Ashton White slammed into Equanimeous St. Brown after he caught a pass in front of him on Tuesday. The shove sent St. Brown lurching out of bounds. Then the freshman receiver gave it right back to the rookie cornerback, who stumbled up the sidelines before the coaches called it off.
St. Brown wouldn’t be bullied, not at 6-foot-4, 205 pounds and not after being elevated to the second-team offense. After a dozen practices St. Brown doesn’t want to fit in with his class anymore during practice. He wants to move beyond it.
“He’s earned it,” said receivers coach Mike Denbrock. “He’s done a nice job.”
That includes in meeting rooms, where Denbrock quizzes St. Brown about formations and adjustments, asking the tri-lingual son of former Mr. Universe John Brown to rattle off the entire play call.
Consistently St. Brown gets it right, even to the surprise of his older teammates. It’s enough to think he might be an exception among freshman receivers under Brian Kelly considering Will Fuller, Corey Robinson and Chris Brown combined for 23 catches in their first years. Justin Brent and Corey Holmes didn’t even get targeted.
“We heard he’s fluent in a couple languages, so he’s got a lot of gears working up there,” said Chris Brown. “A lot of people go astray when their mental is not there. That’s almost half the game.”
St. Brown jumped Holmes on the depth chart Tuesday at the X position, meaning the backup spot to a potential All-American. That’s unlikely to turn into many game day reps, but it also means he’s ahead of last year’s freshman class that didn’t make an impact.
The size St. Brown offers intrigues the coaching staff, particularly Tuesday when he paired with the 6-foot-4 ½, 215-pound Robinson. The two worked in tandem on the second team.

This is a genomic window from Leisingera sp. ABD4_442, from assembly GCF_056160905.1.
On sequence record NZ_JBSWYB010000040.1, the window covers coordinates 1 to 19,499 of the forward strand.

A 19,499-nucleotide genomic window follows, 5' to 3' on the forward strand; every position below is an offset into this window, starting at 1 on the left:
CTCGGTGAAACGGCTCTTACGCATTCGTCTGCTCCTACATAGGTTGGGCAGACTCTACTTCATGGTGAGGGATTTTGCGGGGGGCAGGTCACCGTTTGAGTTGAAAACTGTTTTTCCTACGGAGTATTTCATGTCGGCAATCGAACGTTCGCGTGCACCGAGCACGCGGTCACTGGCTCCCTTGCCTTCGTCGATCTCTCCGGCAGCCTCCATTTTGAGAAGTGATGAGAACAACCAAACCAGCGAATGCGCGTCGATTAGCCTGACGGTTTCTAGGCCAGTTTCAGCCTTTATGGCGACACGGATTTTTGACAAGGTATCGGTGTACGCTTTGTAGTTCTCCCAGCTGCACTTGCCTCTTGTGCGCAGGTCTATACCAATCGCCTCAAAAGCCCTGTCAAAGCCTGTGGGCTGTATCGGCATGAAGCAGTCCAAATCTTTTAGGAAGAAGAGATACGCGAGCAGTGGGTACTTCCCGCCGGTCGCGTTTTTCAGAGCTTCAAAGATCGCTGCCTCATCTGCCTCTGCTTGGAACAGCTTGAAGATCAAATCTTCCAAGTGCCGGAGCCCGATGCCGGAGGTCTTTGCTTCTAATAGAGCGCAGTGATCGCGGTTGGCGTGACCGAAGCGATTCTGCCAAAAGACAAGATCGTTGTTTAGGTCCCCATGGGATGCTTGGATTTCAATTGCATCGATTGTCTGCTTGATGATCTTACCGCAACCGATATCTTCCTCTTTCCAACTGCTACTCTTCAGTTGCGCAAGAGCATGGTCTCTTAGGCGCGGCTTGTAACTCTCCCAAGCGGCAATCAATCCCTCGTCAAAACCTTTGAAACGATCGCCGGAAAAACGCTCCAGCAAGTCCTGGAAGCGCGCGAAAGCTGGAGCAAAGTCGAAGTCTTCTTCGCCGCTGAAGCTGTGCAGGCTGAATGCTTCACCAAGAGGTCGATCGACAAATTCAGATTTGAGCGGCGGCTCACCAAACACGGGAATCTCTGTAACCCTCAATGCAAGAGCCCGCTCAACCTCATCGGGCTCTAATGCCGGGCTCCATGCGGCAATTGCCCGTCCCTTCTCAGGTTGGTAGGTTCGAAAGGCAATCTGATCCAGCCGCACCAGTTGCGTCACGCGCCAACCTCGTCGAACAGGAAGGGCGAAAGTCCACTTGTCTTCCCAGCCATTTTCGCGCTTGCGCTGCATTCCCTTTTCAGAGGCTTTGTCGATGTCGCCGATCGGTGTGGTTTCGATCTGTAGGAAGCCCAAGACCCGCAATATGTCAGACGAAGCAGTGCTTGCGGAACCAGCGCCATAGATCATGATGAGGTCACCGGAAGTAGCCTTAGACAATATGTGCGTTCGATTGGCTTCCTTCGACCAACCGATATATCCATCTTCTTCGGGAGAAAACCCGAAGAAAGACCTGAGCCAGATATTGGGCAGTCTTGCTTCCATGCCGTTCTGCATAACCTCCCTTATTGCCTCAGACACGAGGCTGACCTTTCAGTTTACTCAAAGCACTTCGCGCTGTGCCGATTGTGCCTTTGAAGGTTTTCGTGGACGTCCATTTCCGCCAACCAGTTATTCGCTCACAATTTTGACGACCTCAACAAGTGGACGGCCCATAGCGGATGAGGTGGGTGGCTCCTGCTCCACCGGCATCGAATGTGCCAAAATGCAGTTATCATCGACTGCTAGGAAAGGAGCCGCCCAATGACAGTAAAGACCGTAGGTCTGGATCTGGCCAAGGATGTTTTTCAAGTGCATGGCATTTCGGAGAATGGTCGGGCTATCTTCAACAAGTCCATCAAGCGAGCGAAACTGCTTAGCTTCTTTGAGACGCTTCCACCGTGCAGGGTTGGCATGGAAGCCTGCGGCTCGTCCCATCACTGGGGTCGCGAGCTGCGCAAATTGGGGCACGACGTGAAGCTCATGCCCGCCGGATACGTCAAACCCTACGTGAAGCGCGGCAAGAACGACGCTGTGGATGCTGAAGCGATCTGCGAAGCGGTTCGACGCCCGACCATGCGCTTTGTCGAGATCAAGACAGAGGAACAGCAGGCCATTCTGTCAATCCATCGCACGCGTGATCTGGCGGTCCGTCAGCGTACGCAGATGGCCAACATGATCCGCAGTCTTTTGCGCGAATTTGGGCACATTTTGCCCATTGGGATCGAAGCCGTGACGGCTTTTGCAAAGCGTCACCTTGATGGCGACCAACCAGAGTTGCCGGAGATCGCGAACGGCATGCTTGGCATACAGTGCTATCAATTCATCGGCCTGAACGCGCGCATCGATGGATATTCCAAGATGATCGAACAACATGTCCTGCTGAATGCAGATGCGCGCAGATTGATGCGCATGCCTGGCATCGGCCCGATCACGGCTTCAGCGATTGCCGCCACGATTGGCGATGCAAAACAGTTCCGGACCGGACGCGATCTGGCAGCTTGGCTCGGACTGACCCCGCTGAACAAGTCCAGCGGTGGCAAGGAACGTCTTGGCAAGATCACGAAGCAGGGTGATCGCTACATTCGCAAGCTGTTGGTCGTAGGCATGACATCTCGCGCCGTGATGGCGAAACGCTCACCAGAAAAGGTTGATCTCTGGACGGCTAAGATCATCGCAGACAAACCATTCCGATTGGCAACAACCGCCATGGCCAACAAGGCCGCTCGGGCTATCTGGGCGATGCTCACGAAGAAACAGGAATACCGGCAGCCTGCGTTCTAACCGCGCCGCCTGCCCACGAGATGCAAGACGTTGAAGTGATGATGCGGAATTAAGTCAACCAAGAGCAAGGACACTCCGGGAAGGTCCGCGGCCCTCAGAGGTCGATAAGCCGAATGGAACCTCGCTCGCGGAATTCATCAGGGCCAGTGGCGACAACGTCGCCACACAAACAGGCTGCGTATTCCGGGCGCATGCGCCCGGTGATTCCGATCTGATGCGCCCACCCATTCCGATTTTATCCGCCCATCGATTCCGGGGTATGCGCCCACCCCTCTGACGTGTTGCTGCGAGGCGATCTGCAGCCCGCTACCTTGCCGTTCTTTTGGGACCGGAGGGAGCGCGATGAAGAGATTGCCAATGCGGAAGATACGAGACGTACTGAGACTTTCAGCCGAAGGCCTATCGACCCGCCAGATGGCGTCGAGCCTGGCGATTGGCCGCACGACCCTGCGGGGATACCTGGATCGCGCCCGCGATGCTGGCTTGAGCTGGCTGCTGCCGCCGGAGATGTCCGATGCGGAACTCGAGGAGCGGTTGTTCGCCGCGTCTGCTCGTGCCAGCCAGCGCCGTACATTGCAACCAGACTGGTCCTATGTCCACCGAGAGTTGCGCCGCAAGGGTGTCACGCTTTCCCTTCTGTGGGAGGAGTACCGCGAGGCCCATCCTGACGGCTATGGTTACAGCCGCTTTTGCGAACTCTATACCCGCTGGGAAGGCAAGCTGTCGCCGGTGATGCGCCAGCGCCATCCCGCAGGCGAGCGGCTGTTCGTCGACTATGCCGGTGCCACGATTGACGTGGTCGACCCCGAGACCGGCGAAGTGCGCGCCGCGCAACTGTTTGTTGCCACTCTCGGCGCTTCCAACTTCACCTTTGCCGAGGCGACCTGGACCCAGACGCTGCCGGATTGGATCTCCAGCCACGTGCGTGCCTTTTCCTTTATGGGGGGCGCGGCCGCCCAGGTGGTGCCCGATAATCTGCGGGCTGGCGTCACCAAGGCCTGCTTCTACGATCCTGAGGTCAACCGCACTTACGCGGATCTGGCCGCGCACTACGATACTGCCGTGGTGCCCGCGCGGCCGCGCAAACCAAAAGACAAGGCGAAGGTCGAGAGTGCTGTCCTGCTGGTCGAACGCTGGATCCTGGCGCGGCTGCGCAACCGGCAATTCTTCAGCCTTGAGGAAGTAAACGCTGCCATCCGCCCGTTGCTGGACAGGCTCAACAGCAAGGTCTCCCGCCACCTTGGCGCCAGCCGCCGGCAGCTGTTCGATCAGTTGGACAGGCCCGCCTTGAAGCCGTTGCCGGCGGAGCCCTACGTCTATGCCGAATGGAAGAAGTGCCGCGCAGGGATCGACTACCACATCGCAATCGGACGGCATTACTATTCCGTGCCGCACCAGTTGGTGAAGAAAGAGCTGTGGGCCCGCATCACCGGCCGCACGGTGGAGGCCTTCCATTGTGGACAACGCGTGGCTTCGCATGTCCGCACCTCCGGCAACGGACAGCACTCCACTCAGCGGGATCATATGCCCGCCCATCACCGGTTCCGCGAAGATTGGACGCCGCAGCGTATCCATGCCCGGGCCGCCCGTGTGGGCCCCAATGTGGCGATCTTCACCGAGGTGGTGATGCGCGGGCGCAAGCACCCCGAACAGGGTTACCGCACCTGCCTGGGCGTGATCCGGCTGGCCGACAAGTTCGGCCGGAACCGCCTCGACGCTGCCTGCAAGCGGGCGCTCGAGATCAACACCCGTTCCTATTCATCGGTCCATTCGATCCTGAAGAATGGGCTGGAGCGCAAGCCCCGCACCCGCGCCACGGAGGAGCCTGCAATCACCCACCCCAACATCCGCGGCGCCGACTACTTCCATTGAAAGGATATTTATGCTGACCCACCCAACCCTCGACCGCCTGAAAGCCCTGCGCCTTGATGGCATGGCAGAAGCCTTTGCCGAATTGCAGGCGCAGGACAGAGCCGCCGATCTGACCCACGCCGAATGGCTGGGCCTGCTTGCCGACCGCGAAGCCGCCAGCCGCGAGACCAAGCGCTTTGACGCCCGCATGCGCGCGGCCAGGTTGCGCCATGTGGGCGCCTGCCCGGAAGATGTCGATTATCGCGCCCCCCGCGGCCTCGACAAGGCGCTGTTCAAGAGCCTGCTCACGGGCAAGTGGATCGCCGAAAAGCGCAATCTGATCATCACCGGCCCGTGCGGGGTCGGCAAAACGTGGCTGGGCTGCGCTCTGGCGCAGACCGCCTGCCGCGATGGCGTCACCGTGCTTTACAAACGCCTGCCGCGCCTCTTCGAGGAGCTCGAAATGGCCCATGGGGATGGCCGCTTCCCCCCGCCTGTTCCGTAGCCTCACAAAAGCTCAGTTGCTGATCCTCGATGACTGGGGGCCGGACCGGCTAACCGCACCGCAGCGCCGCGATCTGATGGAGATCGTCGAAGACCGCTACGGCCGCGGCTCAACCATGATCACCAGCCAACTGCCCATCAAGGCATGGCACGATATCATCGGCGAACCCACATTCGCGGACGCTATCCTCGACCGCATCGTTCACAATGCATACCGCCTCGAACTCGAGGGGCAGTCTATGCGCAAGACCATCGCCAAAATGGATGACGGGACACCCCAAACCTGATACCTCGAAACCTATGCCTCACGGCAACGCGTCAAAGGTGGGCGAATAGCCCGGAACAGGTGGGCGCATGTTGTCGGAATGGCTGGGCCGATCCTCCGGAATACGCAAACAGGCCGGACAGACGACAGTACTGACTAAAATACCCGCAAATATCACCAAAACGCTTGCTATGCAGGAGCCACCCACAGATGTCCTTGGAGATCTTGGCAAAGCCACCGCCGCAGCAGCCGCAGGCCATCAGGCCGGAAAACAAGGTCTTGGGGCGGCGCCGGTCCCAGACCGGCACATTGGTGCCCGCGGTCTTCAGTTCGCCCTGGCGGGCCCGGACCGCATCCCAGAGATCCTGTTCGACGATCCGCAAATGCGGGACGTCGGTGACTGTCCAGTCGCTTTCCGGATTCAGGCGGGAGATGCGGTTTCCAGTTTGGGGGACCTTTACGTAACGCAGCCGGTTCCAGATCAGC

“From a knowledge standpoint and understanding of the game, Equanimeous is further down the road than most freshmen that you deal with,” Denbrock said. “He’s a really smart kid anyway. From a knowledge standpoint he did a good job of picking everything up, but then with the advancement of his knowledge of the game overall, it’s kind of helped him accelerate the progress a little bit.”
Denbrock said Brown and Robinson are virtually equal at the W receiver position while Amir Carlisle and Torii Hunter Jr. should rotate in the slot. C.J. Sanders could be a wild card outside that group, a slot receiver who doesn’t know enough about the offense to be more than a bit player.
That’s fine by Denbrock.
If St. Brown is the only exception to the rule within the freshman receiver class, that still puts Notre Dame ahead of the game with that four-man haul that also includes Miles Boykin and Jalen Guyton.
“One of the things that’s good about the situation we have at wide receiver is you better perform or we’re gonna look at the next guy because there’s a lot of guys,” Denbrock said. “(St. Brown) has made plays all of fall camp.”